The Linnet's Wings :Take All My Loves, My Love - Page 43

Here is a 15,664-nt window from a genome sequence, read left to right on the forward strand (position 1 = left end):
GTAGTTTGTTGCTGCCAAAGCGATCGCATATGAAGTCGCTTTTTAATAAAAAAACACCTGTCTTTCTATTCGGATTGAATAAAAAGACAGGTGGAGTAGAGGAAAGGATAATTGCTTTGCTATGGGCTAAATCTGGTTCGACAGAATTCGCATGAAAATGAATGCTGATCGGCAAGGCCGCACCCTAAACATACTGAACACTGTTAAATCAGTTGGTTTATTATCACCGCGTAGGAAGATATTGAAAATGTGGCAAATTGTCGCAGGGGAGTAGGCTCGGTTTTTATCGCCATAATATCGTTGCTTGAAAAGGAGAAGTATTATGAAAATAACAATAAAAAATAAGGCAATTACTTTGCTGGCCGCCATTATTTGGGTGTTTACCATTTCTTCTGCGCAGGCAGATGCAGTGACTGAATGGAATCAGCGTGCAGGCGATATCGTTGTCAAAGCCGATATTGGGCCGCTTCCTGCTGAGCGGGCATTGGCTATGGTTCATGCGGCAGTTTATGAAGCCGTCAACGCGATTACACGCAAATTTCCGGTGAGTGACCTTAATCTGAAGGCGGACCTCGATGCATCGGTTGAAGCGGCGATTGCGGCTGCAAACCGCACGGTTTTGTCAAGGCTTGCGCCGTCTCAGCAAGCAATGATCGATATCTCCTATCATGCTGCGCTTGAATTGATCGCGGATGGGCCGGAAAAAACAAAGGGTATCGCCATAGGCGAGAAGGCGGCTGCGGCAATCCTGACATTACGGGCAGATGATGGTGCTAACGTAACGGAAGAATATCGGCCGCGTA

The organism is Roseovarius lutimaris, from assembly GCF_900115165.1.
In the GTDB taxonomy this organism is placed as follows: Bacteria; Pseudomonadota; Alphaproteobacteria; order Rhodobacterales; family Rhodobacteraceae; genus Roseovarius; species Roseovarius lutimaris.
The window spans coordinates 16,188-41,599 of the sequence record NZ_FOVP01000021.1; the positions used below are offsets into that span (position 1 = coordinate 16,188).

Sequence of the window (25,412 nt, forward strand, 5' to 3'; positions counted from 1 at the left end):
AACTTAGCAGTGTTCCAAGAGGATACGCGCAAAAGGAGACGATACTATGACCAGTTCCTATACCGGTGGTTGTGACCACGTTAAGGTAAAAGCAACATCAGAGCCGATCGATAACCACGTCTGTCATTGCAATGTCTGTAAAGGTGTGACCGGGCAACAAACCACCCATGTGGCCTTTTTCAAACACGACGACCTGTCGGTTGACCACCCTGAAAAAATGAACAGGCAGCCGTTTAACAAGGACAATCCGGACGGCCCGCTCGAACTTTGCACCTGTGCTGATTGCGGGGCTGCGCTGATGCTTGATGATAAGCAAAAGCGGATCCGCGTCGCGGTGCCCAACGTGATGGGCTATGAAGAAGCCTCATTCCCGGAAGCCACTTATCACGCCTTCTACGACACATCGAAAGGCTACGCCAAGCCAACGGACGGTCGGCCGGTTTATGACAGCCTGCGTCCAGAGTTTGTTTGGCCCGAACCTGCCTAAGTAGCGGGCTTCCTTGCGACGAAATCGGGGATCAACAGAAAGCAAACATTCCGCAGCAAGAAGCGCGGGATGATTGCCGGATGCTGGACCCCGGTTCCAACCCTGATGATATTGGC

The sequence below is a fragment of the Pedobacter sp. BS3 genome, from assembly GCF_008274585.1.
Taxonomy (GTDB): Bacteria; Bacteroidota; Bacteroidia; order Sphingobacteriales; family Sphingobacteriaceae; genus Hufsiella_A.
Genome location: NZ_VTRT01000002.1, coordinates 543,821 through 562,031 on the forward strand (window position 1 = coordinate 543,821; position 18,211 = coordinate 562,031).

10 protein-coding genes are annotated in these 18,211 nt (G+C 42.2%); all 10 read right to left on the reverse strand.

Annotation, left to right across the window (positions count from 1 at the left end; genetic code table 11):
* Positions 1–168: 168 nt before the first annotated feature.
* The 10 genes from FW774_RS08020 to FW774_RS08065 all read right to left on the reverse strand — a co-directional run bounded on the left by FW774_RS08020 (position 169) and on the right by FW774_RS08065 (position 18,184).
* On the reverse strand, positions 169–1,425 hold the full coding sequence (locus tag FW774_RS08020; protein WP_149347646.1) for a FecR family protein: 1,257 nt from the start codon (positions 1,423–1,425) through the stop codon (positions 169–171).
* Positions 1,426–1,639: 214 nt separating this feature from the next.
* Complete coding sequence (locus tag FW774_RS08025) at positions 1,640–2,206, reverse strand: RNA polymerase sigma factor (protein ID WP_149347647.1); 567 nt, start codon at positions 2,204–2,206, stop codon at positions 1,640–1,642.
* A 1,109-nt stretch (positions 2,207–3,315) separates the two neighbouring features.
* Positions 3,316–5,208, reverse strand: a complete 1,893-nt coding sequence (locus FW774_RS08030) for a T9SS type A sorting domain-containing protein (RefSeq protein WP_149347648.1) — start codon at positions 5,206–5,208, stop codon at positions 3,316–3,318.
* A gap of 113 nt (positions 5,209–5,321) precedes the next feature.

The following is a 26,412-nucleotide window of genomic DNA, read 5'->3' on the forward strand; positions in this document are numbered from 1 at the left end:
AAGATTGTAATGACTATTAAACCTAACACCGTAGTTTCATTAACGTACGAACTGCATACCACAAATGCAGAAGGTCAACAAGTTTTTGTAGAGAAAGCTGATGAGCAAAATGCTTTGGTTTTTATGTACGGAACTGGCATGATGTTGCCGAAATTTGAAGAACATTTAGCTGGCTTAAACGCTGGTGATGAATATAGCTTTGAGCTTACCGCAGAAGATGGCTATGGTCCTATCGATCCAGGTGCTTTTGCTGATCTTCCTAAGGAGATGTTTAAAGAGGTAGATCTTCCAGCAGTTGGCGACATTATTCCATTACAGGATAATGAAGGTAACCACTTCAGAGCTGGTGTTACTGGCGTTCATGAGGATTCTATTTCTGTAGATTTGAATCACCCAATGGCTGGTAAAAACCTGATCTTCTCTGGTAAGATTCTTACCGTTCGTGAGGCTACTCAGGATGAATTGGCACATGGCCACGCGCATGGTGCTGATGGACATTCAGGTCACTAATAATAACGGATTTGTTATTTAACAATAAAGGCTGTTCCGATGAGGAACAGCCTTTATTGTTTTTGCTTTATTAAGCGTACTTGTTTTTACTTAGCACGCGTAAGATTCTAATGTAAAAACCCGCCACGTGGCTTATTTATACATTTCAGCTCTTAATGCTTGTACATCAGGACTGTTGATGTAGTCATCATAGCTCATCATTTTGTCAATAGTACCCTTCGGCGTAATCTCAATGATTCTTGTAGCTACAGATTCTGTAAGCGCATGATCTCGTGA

The Linnet´s Wings ‘Hear my prayer, O Lord, and give ear to my cry; do not hold your peace at my tears. For I am your passing guest, an alien, like all my forebears. 13 Turn your gaze away from me, that I may smile again, before I depart and am no more.’ (New Standard Revised Version) 12 As with most poems, psalms require us to ascertain the setting and situation that make the poet’s voice so urgent. The narrative of Psalm 39 is peculiar and unsettling. Until well into it, we cannot understand the speaker’s in- tensity. Until verse 10, we do not know that the speaker has suffered a stroke, a scourge, a plague; a blow so disabling that he thinks now only upon his mortality and the emptiness of life. From the dizzying ledge of death, life has no meaning: the wealth we gather so feverishly goes to others; our beauty is blasted by illness; we are poor sojourners groping our way as aliens to an inscrutable God, like strangers in a foreign land. From his sickbed, the speaker condemns the injustice of his suffering. He has been honorable towards God, keeping quiet his misery, silencing his doubts, both in the presence of the wicked, who enjoy boasting a victory for their cynicism, and among the good, who might lose heart. A valiant soldier, he has held his peace; accepting that his affliction is God’s doing and makes sense only in some way he cannot grasp. We are mist, a breath, mere vanity; we pass like phantoms, chasing empty desires. Robert Alter’s translation captures the spare energy of the speaker’s grim fears: Hear my prayer, O Lord, To my cry hearken, To my tears be not deaf. For I am a sojourner with You, A new settler like all my fathers. Look away from me, that I may catch my breath Before I depart and am not. In his distress, the speaker begs God to hear him. If God will not justify this suffering, then the stricken man asks that He look away and dispel the sufferer’s feeling sinful for complaining … at least allow him to breathe easy, find a way to smile, relieve his anxieties before he vanishes. Relief comes only with his evaporation into nothingness, a torment better endured without God’s disapproving gaze. [ Conquering Judeo-Muslim-Christian armies carry the spirit of Psalm 46 into the bloody hor- ror of war.] 43